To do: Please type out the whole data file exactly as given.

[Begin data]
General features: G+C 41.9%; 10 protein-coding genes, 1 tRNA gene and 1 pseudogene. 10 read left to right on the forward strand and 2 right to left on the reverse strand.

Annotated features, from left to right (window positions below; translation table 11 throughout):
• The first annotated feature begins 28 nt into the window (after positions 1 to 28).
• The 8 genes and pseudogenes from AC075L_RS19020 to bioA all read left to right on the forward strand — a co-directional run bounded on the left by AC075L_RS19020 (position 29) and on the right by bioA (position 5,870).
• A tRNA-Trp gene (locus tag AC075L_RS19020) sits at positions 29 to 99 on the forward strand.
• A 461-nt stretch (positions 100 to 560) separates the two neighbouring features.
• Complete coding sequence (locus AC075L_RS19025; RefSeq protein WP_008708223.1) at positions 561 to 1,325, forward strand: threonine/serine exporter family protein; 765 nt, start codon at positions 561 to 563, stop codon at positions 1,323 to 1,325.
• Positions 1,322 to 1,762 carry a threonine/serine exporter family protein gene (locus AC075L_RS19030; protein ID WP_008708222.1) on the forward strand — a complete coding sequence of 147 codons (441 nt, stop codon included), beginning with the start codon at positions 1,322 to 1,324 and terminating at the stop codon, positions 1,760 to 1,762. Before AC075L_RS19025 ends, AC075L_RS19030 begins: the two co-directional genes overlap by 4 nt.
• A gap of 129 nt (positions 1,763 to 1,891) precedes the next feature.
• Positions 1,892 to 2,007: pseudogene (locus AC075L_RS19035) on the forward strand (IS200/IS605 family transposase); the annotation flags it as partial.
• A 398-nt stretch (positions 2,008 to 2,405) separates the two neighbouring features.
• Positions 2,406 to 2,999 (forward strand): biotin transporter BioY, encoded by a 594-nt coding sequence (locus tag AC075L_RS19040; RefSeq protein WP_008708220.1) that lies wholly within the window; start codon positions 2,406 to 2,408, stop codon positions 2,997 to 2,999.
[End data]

General features: G+C 41.9%; 10 protein-coding genes, 1 tRNA gene and 1 pseudogene. 10 read left to right on the forward strand and 2 right to left on the reverse strand.

Annotated features, from left to right (window positions below; translation table 11 throughout):
• The first annotated feature begins 28 nt into the window (after positions 1 to 28).
• The 8 genes and pseudogenes from AC075L_RS19020 to bioA all read left to right on the forward strand — a co-directional run bounded on the left by AC075L_RS19020 (position 29) and on the right by bioA (position 5,870).
• A tRNA-Trp gene (locus tag AC075L_RS19020) sits at positions 29 to 99 on the forward strand.
• A 461-nt stretch (positions 100 to 560) separates the two neighbouring features.
• Complete coding sequence (locus AC075L_RS19025; RefSeq protein WP_008708223.1) at positions 561 to 1,325, forward strand: threonine/serine exporter family protein; 765 nt, start codon at positions 561 to 563, stop codon at positions 1,323 to 1,325.
• Positions 1,322 to 1,762 carry a threonine/serine exporter family protein gene (locus AC075L_RS19030; protein ID WP_008708222.1) on the forward strand — a complete coding sequence of 147 codons (441 nt, stop codon included), beginning with the start codon at positions 1,322 to 1,324 and terminating at the stop codon, positions 1,760 to 1,762. Before AC075L_RS19025 ends, AC075L_RS19030 begins: the two co-directional genes overlap by 4 nt.
• A gap of 129 nt (positions 1,763 to 1,891) precedes the next feature.
• Positions 1,892 to 2,007: pseudogene (locus AC075L_RS19035) on the forward strand (IS200/IS605 family transposase); the annotation flags it as partial.
• A 398-nt stretch (positions 2,008 to 2,405) separates the two neighbouring features.
• Positions 2,406 to 2,999 (forward strand): biotin transporter BioY, encoded by a 594-nt coding sequence (locus tag AC075L_RS19040; RefSeq protein WP_008708220.1) that lies wholly within the window; start codon positions 2,406 to 2,408, stop codon positions 2,997 to 2,999.